A Nation of Selfies?

By | November 25, 2018 | 2 Comments

If we were to name the prototypical invention of our time, would it be the iPhone? The laptop? The self-driving car? The MRI? The space station? Or would it be the selfie stick? Self-absorption has been a universal trait of humanity throughout history. But somehow it seems more pronounced today. And who is more self-absorbed than the typical teenager?

Chronologic age has nothing to do with a teenage mentality. Alexandria Ocasio-Cortez is 28, and Bernie Sanders is 76, but they share the world-view of teenagers ‒ young teenagers at that. Free health-care for all? Free college for all? Food stamps? Rent assistance? And open borders, so “all” includes the tens of millions who will come for the freebies. That is the thinking of a naïve 14-year-old.

By the time they reach 18 or 19, most young people have waited table, or clerked in a store, or helped out in their uncle’s business, and have some idea of how things really work. But not these folks. They retain their juvenile illusions into old age ‒ and try to impose them on all of us. Of course, attending a university often solidifies a juvenile world-view.

The invention of the teenager was a mistake. Once you identify a period of life in which people get to stay out late but don’t have to pay taxes ‒ naturally, no one wants to live any other way. ‒ Judith Martin

Some people regard the government as their parent. They expect it to supply the needs of their young children, their elderly parents, and sometimes themselves. In these respects, some Americans − and many Western Europeans − act like children. Children know they need their parents to protect them, provide for them, and make decisions for them.

But then, unlike many Europeans, many Americans become teenagers − which they may remain all their lives. They still depend on their “parent,” the government, to protect and provide for them – but they resent their dependence. They insist on being treated as adults, but they do stupid, self-destructive things – then expect their “parent” to bail them out:

They want to spend their money on cars, clothes, electronic devices and entertainment – but they want “mom” to provide health care.

They want their own apartment or house – but they want “dad” to help with the payments.

They want to drive without seatbelts while talking on cell phones or texting − but if they have a crash, they expect someone else to pay for their care.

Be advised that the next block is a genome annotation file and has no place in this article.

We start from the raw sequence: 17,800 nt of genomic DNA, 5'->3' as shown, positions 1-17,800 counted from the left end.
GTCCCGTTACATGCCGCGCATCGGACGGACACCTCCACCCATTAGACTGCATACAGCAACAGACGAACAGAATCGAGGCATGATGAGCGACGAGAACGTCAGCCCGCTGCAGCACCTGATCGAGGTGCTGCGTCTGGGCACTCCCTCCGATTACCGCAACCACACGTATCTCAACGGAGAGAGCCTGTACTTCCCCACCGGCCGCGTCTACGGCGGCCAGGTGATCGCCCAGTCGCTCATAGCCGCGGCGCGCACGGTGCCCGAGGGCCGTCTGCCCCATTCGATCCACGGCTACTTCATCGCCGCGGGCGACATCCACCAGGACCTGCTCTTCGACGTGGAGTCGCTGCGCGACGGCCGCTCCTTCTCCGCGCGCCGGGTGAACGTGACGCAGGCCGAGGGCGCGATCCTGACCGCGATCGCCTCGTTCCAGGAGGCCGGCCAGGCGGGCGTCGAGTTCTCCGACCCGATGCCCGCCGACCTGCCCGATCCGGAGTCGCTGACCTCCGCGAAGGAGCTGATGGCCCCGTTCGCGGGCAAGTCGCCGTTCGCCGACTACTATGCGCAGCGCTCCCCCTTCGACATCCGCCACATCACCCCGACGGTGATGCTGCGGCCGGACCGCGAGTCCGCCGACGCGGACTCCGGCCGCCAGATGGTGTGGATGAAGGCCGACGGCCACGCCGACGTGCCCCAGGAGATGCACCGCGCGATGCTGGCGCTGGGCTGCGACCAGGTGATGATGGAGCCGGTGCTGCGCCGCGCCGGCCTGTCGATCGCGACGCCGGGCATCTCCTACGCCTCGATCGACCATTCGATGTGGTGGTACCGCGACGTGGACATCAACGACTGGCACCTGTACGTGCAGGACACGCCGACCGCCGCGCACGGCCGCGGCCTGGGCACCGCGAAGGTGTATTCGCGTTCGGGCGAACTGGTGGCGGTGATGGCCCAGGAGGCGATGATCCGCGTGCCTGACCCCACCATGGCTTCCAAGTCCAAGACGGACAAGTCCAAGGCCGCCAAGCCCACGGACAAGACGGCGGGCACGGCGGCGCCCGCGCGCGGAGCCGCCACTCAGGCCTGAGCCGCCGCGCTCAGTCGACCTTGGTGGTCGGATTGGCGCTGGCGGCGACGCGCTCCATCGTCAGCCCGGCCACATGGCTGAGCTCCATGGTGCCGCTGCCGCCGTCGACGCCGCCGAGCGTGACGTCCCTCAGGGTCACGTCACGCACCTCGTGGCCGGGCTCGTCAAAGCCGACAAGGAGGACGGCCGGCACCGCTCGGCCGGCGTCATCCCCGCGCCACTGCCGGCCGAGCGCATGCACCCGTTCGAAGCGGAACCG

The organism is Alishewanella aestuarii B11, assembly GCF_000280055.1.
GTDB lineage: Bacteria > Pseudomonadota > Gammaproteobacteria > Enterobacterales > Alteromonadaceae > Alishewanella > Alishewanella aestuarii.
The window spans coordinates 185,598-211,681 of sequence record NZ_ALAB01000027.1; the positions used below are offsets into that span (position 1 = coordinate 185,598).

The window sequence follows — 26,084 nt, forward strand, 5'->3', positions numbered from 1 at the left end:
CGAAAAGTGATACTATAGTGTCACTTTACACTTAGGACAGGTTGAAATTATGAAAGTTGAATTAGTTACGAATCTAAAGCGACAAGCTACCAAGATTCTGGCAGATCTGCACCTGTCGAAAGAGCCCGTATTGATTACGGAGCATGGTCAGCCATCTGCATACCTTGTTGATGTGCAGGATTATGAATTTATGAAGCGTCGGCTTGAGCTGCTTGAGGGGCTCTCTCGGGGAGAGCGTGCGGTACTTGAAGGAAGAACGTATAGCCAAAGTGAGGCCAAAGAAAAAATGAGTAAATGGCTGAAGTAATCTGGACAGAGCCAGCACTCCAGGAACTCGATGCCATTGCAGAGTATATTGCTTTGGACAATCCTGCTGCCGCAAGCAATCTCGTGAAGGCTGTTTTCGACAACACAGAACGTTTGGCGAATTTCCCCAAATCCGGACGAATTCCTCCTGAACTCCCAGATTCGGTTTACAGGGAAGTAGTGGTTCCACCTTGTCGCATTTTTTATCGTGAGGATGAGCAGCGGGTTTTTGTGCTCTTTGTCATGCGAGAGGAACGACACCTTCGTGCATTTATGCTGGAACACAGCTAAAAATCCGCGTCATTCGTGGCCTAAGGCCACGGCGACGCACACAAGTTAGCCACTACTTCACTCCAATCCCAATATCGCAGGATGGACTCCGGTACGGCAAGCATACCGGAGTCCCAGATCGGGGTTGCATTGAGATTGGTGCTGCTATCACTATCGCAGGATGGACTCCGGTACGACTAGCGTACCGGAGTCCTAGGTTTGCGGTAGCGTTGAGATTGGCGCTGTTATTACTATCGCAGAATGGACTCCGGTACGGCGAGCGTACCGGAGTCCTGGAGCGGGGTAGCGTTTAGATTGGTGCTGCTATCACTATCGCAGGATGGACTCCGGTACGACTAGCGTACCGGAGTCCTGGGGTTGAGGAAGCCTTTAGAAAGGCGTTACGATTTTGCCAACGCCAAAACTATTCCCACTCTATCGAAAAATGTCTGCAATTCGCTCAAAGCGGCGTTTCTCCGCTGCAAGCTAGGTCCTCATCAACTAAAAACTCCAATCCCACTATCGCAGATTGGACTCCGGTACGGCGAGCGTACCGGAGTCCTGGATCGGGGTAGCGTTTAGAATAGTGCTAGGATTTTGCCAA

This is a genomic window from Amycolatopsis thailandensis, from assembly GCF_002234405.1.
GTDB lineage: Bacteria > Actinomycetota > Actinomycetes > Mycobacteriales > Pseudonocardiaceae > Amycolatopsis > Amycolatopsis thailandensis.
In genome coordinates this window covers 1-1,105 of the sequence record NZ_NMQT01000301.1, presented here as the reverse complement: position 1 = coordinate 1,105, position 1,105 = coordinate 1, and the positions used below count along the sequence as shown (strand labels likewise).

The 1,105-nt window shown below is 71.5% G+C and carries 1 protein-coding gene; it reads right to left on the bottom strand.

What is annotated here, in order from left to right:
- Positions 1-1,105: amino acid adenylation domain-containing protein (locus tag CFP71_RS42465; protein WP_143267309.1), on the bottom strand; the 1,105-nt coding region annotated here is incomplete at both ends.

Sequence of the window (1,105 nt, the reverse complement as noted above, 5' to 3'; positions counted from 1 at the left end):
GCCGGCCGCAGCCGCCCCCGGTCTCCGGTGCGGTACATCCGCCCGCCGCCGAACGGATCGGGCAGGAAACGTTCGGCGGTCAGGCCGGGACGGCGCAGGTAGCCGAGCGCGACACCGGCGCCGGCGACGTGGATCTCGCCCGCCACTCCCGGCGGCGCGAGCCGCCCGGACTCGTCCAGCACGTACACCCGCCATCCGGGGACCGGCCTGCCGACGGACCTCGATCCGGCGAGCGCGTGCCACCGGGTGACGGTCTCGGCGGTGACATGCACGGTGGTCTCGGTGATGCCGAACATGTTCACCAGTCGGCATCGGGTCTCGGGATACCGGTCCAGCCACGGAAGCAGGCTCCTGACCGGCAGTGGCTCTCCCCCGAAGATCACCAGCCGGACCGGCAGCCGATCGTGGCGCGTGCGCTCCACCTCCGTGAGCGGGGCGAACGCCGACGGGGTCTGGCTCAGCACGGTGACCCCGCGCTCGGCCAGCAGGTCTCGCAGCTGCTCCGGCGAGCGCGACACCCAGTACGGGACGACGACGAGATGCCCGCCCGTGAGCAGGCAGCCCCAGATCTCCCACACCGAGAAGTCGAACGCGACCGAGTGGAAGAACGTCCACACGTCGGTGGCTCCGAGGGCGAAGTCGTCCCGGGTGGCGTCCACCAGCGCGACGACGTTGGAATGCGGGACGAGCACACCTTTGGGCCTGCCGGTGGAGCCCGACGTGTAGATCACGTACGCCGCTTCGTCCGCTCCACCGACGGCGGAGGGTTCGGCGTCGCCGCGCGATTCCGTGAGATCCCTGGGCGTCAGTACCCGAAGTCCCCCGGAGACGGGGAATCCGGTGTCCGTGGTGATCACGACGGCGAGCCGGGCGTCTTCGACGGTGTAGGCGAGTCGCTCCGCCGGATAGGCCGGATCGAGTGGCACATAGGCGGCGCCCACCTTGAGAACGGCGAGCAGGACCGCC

They want to be safe on the streets − but they hobble police with unrealistic restrictions, then complain about violent crime.

They want to be safe in their homes − but they push laws to disarm law-abiding citizens, then complain about violent crime.

They want to be safe from foreign threats − but they oppose appropriations for new weapons, better training, and adequate pay for our troops.

They want to be safe from terrorism − but they oppose searching for terrorists as “profiling,” oppose security measures as “shredding the Constitution,” and oppose alerts as “political,” then have the gall to complain when attacks don’t occur.

They want terrorists defeated – but without casualties. They point to the deaths of our troops in Iraq and Afghanistan, and want us to abandon the countries. So far this year we have lost 12 dead in Iraq and 3 in Afghanistan. But any more people are murdered in Los Angeles or Chicago. Should we abandon our own cities?

They want open borders − but they grumble about crowded schools, crowded hospitals, and crowded jails.

They want open borders − but they also want Social Security, free health care, and a free college education for all. This is unworkable, even delusional. Open borders. A welfare state. Choose one. Or better yet, choose neither. But you can’t have both.

They want to immerse themselves in careers – but they whimper about feeling unfulfilled when they reach middle age.

They want relationships without commitment and sex without consequences – but they whine about loneliness when they reach middle age.

They want to ignore the fact that 40% of American babies are now born to single mothers − but they bleat about problems caused by fatherless boys.

They want to spend their money on everything except health insurance – but they wail about lack of coverage.

They want to eat and drink to excess and exercise little – but they moan about the quality of health care when they get sick.